With Utah Mask’s tenure ending, food delivery drivers must fend for themselves

LEHI – Preston Knutson, 21, is a full-time student at the University of Utah Valley and works as a food delivery boy for DoorDash. On a full day of driving, Knutson can complete up to 50 orders in northern Utah County, working for about 10 hours.

To protect him and his clients from COVID-19, the student was very careful to take appropriate health precautions and made sure to stay on top of the latest recommendations. Staying safe is especially important for Knutson as some of his customers who order might be ordering because they can’t get food in person due to health concerns.

So when Utah’s mask tenure ended on April 10 for much of the state, it became much more difficult to take precautions.

“The mandate of the mask was very important for me to try to prevent myself from contracting the virus because if I contract the virus, of course you know that I have an obligation to immediately get out of DoorDash and wait for the quarantine of two weeks, “he said.

Now, it depends on the company whether or not masks are needed, which means Knutson is at a higher risk of exposure to COVID-19. While masks are still needed in Salt Lake City and Grand County, Knutson makes most of his deliveries to Utah County, where masks have been a hot topic since the early days of the pandemic.

U.S. Centers for Disease Control and Prevention director Rochelle Walensky recently said now was not the time to end mask wear, but individuals have always chosen not to take precautions.

Despite research showing that statewide mask warrants are boosting the economy and slowing the spread of the coronavirus, several states have decided to waive their mask warrants in a move that critics are calling premature. Besides Utah, where the mask’s mandate was only in effect from November to April, several other states have also lifted the statewide mask requirement: Alabama, Arkansas, Indiana, Iowa, Mississippi, Montana, North Dakota, Texas, Wyoming, Kansas and Wisconsin.

Utah businesses are able to implement their own mask requirements, and areas that still have a mandate have experienced conflict with customers. Last week, a man threatened to rape a firearm against a Salt Lake City business following a dispute over the mask.

Gov. Spencer Cox spoke out against the violent threats and said he continues to support businesses in need of masks.

“Utah has a strong tradition of upholding private property rights. Businesses and utilities have the right, by law, to continue to require masks in their establishments if they choose,” said Cox. “We support these efforts and thank all Utahns who respect individual rights and mask requirements wherever they apply.”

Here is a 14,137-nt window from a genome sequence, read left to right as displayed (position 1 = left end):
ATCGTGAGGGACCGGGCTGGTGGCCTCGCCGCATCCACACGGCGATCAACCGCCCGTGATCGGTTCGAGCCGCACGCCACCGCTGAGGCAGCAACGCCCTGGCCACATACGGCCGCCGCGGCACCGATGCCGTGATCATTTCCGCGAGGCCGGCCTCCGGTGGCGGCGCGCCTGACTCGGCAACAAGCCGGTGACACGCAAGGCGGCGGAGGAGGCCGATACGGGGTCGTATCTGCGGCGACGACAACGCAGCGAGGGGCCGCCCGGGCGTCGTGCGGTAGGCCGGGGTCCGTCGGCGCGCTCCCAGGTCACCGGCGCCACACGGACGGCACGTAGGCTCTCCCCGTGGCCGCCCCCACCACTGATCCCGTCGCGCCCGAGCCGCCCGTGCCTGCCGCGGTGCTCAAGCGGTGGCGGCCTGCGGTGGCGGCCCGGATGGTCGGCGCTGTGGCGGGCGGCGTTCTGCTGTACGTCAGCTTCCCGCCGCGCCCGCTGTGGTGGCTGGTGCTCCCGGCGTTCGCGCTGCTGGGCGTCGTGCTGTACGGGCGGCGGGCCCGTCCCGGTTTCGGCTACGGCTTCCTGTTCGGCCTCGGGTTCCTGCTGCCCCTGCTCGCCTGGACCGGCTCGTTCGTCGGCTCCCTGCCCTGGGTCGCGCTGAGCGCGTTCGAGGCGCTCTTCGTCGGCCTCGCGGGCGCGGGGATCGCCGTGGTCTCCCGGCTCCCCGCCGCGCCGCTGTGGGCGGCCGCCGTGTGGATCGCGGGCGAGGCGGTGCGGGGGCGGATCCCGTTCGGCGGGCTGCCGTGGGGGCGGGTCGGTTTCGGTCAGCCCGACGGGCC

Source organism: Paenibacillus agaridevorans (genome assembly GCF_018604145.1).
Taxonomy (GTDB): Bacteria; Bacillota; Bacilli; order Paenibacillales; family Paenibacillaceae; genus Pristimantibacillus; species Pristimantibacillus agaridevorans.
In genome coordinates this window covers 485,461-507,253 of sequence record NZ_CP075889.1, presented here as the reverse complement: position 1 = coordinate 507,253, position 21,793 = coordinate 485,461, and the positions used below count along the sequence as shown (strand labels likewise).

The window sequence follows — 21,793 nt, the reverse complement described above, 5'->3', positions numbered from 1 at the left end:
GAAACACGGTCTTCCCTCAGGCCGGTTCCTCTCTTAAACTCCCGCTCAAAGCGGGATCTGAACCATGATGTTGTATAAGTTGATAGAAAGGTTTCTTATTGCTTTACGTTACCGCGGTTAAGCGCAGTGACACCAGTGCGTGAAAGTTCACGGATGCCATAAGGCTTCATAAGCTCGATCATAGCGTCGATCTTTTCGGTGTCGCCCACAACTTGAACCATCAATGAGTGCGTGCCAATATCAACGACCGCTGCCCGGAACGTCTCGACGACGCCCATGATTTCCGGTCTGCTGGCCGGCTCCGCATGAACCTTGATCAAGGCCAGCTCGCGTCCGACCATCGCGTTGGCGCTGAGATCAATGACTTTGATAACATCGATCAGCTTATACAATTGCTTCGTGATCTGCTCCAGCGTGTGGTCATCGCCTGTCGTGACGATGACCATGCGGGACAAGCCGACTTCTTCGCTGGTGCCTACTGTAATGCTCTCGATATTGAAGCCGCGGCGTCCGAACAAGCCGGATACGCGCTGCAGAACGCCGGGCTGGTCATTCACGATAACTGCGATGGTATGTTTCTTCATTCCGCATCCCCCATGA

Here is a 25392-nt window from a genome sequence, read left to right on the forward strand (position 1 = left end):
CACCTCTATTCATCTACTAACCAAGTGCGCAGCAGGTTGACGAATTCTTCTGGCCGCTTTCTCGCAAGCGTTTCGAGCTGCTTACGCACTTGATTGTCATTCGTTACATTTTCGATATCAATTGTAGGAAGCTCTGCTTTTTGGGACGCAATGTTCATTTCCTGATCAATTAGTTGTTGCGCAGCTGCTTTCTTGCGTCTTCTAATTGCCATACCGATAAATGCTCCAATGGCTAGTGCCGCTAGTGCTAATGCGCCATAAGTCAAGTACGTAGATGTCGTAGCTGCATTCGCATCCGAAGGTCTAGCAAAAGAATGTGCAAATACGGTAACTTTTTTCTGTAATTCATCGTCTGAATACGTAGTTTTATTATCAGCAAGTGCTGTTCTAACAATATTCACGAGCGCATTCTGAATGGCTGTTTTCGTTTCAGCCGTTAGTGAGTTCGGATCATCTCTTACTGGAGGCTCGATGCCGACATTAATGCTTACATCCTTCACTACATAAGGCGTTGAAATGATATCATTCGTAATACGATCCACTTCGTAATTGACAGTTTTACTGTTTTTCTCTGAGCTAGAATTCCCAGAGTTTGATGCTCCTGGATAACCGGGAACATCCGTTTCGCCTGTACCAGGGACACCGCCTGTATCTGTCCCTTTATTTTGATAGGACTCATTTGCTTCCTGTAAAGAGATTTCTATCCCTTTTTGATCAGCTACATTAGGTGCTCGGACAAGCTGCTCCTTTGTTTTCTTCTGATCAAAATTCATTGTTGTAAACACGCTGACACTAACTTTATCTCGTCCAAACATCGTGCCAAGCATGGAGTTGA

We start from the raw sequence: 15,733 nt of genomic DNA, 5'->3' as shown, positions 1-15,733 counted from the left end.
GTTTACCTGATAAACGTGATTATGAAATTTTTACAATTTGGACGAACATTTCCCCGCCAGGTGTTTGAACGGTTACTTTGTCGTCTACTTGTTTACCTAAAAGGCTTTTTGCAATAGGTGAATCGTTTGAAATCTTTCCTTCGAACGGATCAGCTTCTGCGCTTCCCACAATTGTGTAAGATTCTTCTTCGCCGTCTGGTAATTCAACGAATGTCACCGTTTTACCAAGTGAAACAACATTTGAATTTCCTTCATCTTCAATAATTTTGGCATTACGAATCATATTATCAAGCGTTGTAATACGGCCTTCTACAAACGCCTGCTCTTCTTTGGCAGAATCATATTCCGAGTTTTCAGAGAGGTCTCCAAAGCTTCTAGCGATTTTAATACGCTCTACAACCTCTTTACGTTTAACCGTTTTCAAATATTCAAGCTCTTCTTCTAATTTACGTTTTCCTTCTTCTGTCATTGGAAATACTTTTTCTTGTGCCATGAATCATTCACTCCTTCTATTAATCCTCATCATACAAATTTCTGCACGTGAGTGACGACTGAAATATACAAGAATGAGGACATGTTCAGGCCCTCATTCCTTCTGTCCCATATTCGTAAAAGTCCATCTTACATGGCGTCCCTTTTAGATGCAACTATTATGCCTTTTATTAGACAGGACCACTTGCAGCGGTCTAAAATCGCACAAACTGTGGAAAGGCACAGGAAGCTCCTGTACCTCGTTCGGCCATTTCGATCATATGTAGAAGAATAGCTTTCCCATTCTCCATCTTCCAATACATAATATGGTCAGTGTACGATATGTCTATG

Knutson continues to take health measures seriously and remains masked in his car all day to deliver orders to ensure food remains safe and free from the risk of contamination, but he is now interacting with more and more people. individuals without masks in restaurants.

Without a statewide rule, Knutson is forced to rely on individual restaurant restrictions and has noticed that since the mandate was lifted, employees have been less likely to enforce mask policies, likely to avoid confrontation.

“I find the masks uncomfortable,” Knutson said, adding that he felt the short-term discomfort was worth it for his long-term safety for himself and for others.

While it may not be a big deal for some to get COVID-19, such as healthy people working from home, getting COVID-19 is just not an option for Knutson and many. others across the state.

He currently lives with two people at high risk of developing complications if they contract COVID-19, and if tested positive he would be unable to work for a full 14-day quarantine – that means two weeks with no income.

“I can’t afford this now,” he said.

Fortunately, Knutson said he recently received his first dose of the COVID-19 vaccine, but would not be fully vaccinated until two weeks after he was able to get his second vaccine.

“I understand you want to have fun; we’ve all been locked up for a year, ”he said. “I just wish people would just take into consideration that not everyone is as lucky as they are, and would take a little discomfort in return for… a lot more certainty for restaurant workers or retail. “

Ultimately, Knutson hopes people will be able to look beyond politics and listen to the advice of experts and health officials who still recommend health precautions, such as wearing masks and social distancing.

“I just wish a lot of people had more empathy,” he said.

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